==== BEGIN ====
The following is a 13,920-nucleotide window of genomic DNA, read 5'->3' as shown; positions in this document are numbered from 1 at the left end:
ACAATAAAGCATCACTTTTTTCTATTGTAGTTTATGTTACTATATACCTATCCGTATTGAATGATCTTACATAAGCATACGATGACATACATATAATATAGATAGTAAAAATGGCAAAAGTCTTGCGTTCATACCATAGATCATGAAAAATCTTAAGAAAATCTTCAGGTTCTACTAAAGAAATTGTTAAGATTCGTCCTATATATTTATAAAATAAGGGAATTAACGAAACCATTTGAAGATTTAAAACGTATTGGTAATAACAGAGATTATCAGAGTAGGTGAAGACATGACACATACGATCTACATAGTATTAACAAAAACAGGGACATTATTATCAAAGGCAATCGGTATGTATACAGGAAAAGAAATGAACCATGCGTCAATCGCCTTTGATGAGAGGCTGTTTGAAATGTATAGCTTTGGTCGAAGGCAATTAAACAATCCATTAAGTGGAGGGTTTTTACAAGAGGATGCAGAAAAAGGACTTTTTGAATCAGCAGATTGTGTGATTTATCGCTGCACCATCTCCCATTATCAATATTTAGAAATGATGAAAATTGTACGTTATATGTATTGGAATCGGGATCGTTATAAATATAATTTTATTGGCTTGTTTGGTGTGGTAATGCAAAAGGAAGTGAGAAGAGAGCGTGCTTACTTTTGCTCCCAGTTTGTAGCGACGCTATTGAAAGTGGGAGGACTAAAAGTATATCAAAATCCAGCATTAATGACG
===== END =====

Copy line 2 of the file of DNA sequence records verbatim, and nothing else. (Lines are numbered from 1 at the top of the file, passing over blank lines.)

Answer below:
ACAATAAAGCATCACTTTTTTCTATTGTAGTTTATGTTACTATATACCTATCCGTATTGAATGATCTTACATAAGCATACGATGACATACATATAATATAGATAGTAAAAATGGCAAAAGTCTTGCGTTCATACCATAGATCATGAAAAATCTTAAGAAAATCTTCAGGTTCTACTAAAGAAATTGTTAAGATTCGTCCTATATATTTATAAAATAAGGGAATTAACGAAACCATTTGAAGATTTAAAACGTATTGGTAATAACAGAGATTATCAGAGTAGGTGAAGACATGACACATACGATCTACATAGTATTAACAAAAACAGGGACATTATTATCAAAGGCAATCGGTATGTATACAGGAAAAGAAATGAACCATGCGTCAATCGCCTTTGATGAGAGGCTGTTTGAAATGTATAGCTTTGGTCGAAGGCAATTAAACAATCCATTAAGTGGAGGGTTTTTACAAGAGGATGCAGAAAAAGGACTTTTTGAATCAGCAGATTGTGTGATTTATCGCTGCACCATCTCCCATTATCAATATTTAGAAATGATGAAAATTGTACGTTATATGTATTGGAATCGGGATCGTTATAAATATAATTTTATTGGCTTGTTTGGTGTGGTAATGCAAAAGGAAGTGAGAAGAGAGCGTGCTTACTTTTGCTCCCAGTTTGTAGCGACGCTATTGAAAGTGGGAGGACTAAAAGTATATCAAAATCCAGCATTAATGACG